In developing each child’s IEP, the IEP Team shall consider the strengths of the child and the concerns of the parents for enhancing the education of their child. Results of the initial or most recent evaluation of the child should also be considered in the development process. The IEP Team shall also consider the following special factors:

  1. in the case of a child whose behavior impedes his or her learning or that of others, consider, when appropriate, strategies, including positive behavioral interventions and supports to address that behavior;
  2. in the case of a child with limited English proficiency, consider the language needs of the child as such needs relate to the child’s IEP;
  3. in the case of a child who is blind or visually impaired, provide for instruction in braille and the use of braille unless the IEP Team determines, after an evaluation of the child’s reading and writing skills, needs, and appropriate reading and writing media, that instruction in braille or the use of braille is not appropriate;
  4. consider the communication needs of the child, and in the case of a child who is deaf or hard of hearing, consider the child’s language and communication needs, opportunities for direct communications with peers and professional personnel in the child’s language and communication mode, academic level, and full range of needs, including opportunities for direct instruction in the child’s language and communication mode; and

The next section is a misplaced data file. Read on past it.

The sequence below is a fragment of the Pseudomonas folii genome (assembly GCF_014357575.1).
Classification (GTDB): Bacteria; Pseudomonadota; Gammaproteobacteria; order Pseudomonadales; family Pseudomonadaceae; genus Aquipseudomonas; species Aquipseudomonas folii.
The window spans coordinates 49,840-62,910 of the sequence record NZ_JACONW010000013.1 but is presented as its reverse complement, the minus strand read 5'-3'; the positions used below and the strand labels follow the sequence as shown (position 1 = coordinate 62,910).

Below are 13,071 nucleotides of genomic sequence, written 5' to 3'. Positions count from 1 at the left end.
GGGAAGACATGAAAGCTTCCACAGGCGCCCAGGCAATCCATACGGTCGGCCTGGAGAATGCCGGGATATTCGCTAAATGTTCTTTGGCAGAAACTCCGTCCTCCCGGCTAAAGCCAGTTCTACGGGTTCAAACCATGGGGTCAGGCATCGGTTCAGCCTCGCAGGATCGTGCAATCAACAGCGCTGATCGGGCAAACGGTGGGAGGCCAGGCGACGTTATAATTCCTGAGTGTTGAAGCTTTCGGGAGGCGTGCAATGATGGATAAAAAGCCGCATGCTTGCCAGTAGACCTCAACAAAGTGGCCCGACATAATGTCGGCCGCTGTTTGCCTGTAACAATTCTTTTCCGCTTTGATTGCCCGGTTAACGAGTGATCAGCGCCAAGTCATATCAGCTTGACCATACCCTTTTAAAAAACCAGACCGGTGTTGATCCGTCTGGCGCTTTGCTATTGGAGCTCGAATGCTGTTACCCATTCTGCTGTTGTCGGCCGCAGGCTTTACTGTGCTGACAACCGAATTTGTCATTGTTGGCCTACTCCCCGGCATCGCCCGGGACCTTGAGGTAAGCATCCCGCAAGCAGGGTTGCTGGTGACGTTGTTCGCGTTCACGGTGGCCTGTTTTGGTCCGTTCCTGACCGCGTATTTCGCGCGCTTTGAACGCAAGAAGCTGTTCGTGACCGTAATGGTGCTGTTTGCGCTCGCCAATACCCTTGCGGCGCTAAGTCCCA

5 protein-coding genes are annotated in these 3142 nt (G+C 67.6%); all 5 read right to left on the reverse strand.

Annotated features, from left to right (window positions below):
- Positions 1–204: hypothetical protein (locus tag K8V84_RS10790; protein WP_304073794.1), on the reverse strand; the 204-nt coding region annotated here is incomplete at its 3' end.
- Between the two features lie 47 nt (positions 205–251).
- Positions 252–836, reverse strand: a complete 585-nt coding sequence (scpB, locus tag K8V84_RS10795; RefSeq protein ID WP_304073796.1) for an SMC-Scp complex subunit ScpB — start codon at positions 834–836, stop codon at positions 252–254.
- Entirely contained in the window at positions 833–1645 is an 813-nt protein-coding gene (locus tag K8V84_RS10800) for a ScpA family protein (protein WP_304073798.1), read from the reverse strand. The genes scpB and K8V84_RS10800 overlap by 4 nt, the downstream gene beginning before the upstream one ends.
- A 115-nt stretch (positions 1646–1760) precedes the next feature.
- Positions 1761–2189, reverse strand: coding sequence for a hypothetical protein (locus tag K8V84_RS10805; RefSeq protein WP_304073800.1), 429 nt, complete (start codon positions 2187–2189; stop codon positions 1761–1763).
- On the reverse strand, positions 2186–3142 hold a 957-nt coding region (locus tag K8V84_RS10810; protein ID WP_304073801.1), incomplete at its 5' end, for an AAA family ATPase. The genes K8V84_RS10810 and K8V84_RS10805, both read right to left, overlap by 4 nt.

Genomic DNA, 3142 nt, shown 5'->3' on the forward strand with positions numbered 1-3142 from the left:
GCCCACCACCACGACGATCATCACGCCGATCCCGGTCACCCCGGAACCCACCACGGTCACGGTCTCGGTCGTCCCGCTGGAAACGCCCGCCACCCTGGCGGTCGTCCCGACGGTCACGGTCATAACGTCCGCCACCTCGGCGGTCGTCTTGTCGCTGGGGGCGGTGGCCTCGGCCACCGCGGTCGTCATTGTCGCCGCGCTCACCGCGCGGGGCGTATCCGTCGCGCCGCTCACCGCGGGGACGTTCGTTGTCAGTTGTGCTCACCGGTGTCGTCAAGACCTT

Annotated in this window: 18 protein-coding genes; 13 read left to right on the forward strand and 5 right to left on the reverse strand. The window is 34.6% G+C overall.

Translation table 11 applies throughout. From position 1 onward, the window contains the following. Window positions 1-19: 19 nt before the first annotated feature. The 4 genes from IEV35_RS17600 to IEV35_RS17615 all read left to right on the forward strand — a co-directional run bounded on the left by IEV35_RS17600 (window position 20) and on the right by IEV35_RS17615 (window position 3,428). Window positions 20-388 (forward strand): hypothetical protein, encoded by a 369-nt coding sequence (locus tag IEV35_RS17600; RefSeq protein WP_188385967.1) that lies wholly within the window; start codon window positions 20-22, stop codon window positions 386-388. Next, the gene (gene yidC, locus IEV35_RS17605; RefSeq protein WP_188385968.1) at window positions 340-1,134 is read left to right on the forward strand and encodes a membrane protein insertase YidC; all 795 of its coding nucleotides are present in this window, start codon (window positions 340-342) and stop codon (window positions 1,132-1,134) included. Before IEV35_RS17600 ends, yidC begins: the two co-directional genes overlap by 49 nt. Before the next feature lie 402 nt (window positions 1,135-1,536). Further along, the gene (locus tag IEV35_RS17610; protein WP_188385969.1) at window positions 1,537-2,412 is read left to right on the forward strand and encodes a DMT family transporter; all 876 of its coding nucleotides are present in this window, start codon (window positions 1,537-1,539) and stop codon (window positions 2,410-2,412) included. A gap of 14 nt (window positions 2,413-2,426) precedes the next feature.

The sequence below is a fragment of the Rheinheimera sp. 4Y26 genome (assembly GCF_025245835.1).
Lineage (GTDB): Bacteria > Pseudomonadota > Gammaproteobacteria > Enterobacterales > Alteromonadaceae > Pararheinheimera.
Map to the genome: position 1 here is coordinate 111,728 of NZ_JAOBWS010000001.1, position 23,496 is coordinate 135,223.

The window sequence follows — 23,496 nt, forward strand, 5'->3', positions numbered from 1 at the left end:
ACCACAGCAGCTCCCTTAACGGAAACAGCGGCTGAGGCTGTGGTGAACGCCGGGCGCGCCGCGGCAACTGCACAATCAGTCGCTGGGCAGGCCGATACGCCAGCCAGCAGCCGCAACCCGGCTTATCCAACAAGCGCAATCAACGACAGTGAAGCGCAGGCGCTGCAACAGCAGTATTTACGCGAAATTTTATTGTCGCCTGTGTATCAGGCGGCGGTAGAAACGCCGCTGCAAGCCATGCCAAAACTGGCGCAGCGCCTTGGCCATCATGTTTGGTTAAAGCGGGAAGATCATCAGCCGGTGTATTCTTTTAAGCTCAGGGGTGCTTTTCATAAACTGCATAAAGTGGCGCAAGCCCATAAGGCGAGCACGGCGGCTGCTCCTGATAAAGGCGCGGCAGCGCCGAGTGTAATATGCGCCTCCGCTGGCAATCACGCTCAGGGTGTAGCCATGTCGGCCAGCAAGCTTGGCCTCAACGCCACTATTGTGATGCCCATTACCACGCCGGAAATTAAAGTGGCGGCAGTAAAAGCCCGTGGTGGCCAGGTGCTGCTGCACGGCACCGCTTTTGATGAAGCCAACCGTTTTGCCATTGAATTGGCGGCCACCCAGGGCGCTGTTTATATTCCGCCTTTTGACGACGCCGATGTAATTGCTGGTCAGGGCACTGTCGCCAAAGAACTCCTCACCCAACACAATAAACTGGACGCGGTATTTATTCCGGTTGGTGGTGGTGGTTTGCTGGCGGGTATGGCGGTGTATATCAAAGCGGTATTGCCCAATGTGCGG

5. consider whether the child requires assistive technology devices and services.

When Does The IEP Have To Be Reviewed Or Revised?

The LEA will ensure that the IEP Team:

  1. reviews the child’s IEP periodically, but not less than annually to determine whether the annual goals for the child are being achieved; and
  2. revises the IEP as appropriate to address any lack of expected progress toward the annual goals and in the general curriculum, information about the child provided to, or by the parents, and the child’s anticipated needs or other matters.

What Procedures Will Ensure The Rights Of A Child With A Disability Under IDEA?

The first procedure that is required by the law is an opportunity for the parents of a child with a disability to examine all records relating to such child and to participate in meetings with respect to the identification, evaluation, and educational placement of the child, and the provision of a Free Appropriate Public Education (FAPE) to such child, and to obtain an independent educational evaluation of the child. Beyond this requirement, IDEA has many ways in which parents may file a complaint with the LEA. (See Special Education Program, Page 61)

Can A Child With A Disability Receive Assistive Technology Through IDEA?

The LEA must provide assistive technology devices and services, due to the inclusion of the word “acquisition” within the definition of assistive technology services in the law. For more information on the school’s responsibility of providing assistive technology. (See Special Education Program, Page 61)


Oklahoma State Department of Education
2500 N Lincoln Blvd
Oklahoma City, OK 73105
(405) 521-3351 (TTY)

Special Education Resolution Center
Jo Anne Pool-Blades, Program Manager
9726 E 42nd, Ste 203
Tulsa, OK 74105
(918) 270-1849
(888) 267-0028

Oklahoma Parents Center, Inc.
Sharon House, Executive Director
223 N Broadway
P. O. Box 512
Holdenville, OK 74848
(405) 379-6015
(877) 553-4332
FAX: (405) 379-2106